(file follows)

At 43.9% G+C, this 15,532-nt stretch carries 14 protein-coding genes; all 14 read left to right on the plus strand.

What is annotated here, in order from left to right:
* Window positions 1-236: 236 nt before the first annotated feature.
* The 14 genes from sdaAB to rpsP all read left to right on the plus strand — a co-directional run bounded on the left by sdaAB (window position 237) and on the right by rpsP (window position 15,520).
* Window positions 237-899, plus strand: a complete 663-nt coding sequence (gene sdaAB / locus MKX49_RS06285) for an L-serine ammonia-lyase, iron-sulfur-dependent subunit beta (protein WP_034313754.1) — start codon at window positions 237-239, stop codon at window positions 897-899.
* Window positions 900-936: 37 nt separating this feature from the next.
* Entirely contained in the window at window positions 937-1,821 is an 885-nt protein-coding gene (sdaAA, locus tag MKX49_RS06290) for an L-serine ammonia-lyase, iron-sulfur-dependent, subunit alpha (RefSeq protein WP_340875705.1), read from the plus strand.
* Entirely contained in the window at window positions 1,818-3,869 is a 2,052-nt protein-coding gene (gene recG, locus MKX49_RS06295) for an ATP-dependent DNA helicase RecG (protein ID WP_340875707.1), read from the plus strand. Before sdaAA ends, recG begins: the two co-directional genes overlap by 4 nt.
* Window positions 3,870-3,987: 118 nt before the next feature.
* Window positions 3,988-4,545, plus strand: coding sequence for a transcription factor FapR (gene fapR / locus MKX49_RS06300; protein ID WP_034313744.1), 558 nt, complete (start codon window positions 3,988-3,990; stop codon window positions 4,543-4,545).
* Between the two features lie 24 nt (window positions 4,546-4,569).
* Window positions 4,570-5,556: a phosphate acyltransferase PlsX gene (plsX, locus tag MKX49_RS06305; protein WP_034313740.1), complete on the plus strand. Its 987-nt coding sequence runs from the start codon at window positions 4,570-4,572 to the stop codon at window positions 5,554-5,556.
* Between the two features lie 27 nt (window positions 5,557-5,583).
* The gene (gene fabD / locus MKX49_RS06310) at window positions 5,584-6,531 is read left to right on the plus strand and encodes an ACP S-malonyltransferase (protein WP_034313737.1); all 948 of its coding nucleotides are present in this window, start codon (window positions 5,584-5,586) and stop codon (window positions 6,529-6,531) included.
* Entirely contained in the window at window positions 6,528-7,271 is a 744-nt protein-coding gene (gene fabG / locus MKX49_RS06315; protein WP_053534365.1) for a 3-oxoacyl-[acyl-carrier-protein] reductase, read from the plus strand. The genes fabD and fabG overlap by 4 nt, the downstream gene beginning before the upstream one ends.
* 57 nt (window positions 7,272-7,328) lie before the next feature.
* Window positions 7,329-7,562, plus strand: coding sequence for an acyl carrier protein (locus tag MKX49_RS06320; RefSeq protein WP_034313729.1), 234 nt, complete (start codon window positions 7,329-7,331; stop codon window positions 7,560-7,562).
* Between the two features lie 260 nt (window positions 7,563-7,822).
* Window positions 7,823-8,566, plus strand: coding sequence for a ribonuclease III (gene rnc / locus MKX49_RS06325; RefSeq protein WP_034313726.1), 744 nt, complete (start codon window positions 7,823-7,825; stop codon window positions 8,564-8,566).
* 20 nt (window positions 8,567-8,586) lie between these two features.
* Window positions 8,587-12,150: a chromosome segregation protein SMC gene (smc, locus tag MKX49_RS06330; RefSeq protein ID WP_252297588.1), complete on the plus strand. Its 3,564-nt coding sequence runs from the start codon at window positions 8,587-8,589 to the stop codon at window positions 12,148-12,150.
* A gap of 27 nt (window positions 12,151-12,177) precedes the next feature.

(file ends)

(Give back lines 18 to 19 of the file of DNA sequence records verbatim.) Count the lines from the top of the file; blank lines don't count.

* Between the two features lie 260 nt (window positions 7,563-7,822).
* Window positions 7,823-8,566, plus strand: coding sequence for a ribonuclease III (gene rnc / locus MKX49_RS06325; RefSeq protein WP_034313726.1), 744 nt, complete (start codon window positions 7,823-7,825; stop codon window positions 8,564-8,566).